OKAY: I can’t remember where I first heard Obscura, but I presume it was as a recommendation I read when scouring Belle & Sebastian fan pages for days and days when I was 15 (I pretend I’m no longer like that, but I sort of am)

With most pieces about bands, it’s nice to read what the first album the writer heard was because usually it’s kind of accessible and a good place for the ever faithful reader to begin

‘Let’s Get out of this Country’, released in 2006 is perfection, every song is wonderful, AND REALLY EASY TO PLAY ON GUITAR, but I’m tired and it’s Sunday and my brain is coping with two hangovers so just shut up and listen:

‘Dory Previn’

‘Razzle Dazzle Rose’

‘voir tout en rose’

But of more importance, let’s talk about Desire Lines- because I’ve overplayed it to such an extent that I can’t properly write anything of value about their former stuff.

Let’s talk about ‘New Years Resolution’

New Year’s Resoultion to write something of value

A new year’s resolution to write something would be fine

&

You offer a friendship I cannot reciprocate

So don’t beg me in a garden for it not to end this way

&

I’ve been cool with you

I’ve been cool with you

I’ve been cool with you

Which is so wonderful and perfect, ‘I’ve been cool with you’

It seems older and her vocals stronger than aforementioned ‘Lets get out of this Country’ and it has come and SUCH a relevant time in my life, (which I can’t really talk about on here being the internet and really not private etc.) All for which makes a really bad, bad, post.

Still I love you all. And I’ll keep coming back to WordPress, I promise. For now though, please go and buy it. Walk to a shop and buy it. It’s really worth your wages.

Spiderman is having me for dinner tonight

I often find I have to listen to music in order to feel motivated to do anything. This makes me feel good, because I remember Caitlin Moran once tweeted something along the lines of ‘How much fleetwood mac am I going to have to listen to today to be able to write’, so I feel like I’m well on my way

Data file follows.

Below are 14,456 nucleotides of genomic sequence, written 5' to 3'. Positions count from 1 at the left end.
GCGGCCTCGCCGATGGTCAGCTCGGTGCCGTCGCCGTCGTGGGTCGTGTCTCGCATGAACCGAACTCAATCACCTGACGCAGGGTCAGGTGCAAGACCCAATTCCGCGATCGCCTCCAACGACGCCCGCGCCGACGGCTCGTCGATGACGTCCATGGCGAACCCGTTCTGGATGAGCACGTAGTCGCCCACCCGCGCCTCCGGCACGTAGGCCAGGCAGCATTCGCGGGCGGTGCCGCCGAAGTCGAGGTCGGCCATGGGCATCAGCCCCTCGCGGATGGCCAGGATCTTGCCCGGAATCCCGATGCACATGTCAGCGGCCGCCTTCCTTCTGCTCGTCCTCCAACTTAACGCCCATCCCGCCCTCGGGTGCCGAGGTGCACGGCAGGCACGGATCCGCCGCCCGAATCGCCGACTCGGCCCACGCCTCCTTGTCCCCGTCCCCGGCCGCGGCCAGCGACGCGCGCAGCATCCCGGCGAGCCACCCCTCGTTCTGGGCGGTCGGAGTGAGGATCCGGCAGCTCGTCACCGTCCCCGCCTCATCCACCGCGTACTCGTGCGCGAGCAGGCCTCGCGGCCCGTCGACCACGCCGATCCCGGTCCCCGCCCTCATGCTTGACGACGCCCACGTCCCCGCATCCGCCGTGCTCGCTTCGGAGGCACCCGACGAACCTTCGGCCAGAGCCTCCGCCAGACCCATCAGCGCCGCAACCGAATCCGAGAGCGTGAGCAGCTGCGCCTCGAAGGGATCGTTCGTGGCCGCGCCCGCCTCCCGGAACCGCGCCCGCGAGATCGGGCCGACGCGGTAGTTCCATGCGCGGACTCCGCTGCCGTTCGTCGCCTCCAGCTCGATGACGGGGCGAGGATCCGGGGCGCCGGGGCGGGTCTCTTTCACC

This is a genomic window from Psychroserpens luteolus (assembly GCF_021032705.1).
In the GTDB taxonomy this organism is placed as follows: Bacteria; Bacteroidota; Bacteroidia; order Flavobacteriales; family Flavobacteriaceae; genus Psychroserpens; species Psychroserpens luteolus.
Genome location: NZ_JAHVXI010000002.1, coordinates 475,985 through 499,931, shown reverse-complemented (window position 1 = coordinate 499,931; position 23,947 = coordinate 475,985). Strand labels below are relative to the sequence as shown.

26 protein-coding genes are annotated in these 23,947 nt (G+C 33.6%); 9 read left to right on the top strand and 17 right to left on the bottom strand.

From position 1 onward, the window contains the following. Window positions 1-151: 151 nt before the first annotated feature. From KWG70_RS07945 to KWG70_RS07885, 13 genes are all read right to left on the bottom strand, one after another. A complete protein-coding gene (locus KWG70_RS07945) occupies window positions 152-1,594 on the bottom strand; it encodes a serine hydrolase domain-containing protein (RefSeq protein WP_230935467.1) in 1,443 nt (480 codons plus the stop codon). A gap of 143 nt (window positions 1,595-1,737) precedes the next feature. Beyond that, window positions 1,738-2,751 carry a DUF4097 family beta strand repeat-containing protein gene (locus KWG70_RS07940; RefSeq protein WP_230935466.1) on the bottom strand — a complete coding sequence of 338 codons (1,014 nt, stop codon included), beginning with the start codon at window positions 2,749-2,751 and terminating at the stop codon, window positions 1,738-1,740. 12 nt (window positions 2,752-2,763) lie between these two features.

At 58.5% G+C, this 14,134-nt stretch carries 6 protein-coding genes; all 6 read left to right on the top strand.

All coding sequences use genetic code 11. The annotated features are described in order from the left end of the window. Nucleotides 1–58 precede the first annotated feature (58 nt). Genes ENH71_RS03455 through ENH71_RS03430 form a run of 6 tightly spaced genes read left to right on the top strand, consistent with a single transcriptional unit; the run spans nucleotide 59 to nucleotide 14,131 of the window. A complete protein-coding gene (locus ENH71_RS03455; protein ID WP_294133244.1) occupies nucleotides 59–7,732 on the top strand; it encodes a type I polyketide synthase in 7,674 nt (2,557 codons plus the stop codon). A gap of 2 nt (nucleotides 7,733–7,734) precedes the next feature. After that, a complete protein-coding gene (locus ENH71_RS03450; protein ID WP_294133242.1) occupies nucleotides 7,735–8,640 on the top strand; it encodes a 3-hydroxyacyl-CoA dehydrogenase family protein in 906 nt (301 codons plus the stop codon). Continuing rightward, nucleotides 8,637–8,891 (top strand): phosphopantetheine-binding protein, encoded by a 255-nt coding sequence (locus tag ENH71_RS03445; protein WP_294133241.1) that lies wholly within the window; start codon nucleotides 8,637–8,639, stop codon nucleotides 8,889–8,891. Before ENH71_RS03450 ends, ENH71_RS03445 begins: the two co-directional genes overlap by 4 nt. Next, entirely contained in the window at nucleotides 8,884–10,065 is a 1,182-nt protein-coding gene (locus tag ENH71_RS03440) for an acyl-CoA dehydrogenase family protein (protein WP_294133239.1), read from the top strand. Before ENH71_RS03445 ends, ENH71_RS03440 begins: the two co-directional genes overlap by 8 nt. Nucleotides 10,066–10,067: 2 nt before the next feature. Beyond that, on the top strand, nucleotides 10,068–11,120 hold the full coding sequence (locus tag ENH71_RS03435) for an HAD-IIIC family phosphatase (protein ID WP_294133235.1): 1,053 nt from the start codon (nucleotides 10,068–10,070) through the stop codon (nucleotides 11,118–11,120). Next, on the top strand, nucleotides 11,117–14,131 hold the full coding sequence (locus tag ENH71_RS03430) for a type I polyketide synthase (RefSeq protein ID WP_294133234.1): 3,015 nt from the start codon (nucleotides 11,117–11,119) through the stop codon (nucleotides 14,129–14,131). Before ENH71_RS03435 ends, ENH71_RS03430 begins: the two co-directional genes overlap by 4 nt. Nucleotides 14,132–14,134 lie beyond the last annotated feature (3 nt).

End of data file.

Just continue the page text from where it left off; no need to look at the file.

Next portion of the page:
The problem is is what do I listen to? I have this condition where I often become addicted to pressing the skip button on my ipod, like some kind of repetitive push fetish, and within 20 seconds i’m on track 184 of shuffle songs- PROPERLY INFURIATING

This is why I’ve recently got into anything other than iPods of recent- mainly to calm down my fickle mind. To sit down and properly listen to an entire album, soaking up every chord and progession, oh. Yes.

I’ve put Disintegration on. The Cure are playing at Reading/Leeds, which is a standalone reason to go- but I didnt want to pay £200 to be in a field full of people singing along to Paramore. I guess I should stop hating so bad

I think this album is pretty close to being some kind of spiritual experience, without being reggae. It’s one of those albums that has been able to provide me with all I’ve needed Cure-wise for the last three years or so. I’ve quietly dabbled in and out of this band, so I suppose that helped, but I’ve never really felt the need to have to listen to anything else by them. This is different to the Smiths- The Queen is Dead lasted about a year, I overplayed it way too much so HAD TO find some new material (Meat is Murder, THEN Strangeways and the debut consecutively. Reel Around The Fountain would be a desert island disc, if I ever found myself on a desert island and I was fortunately prepared with 10 favourite records.

Anyway Cure cure cure cure

Oh, Picture Of You has just begun. This song makes me cry. Baby cry properly cry. I’ve said properly quite a lot today, haven’t I? If you  can be bothered to count, comment back how many times I’ve said it and I’ll read your blog or whatever. As long as it can make me laugh.

I’ve been looking so long at these pictures of you I can almost believe that they’re real

How could anyone possibly look this good and write so beautifully?

There’s something so wrong about this band that is so wrong, which makes it very right. The lyrics are heartbreaking and the melodic background is so painful- and if you can really be bothered to listen it can feel worse than a break-up, a fucking terrible imaginary stab in the heart. Maybe its not the same for anyone else, but I guess I’m quite dramatic

sometimes you make me feel like i’m living at
the edge of the world like i’m living at the edge
of the world “it’s just the way i smile” you said
Christ, why deal with actual boys when you can fall in love with records
If I was going to get all polyvore about the situation this is what I’d wear whilst chilling/crying/sobbing to The Cure
spiderman is having me for dinner tonight
I know it wasn’t all about black, but thats definetely how I feel when I hear the music,
Finally- I’m going to leave you with this video. Be prepared to be very seduced. Stay classy GB x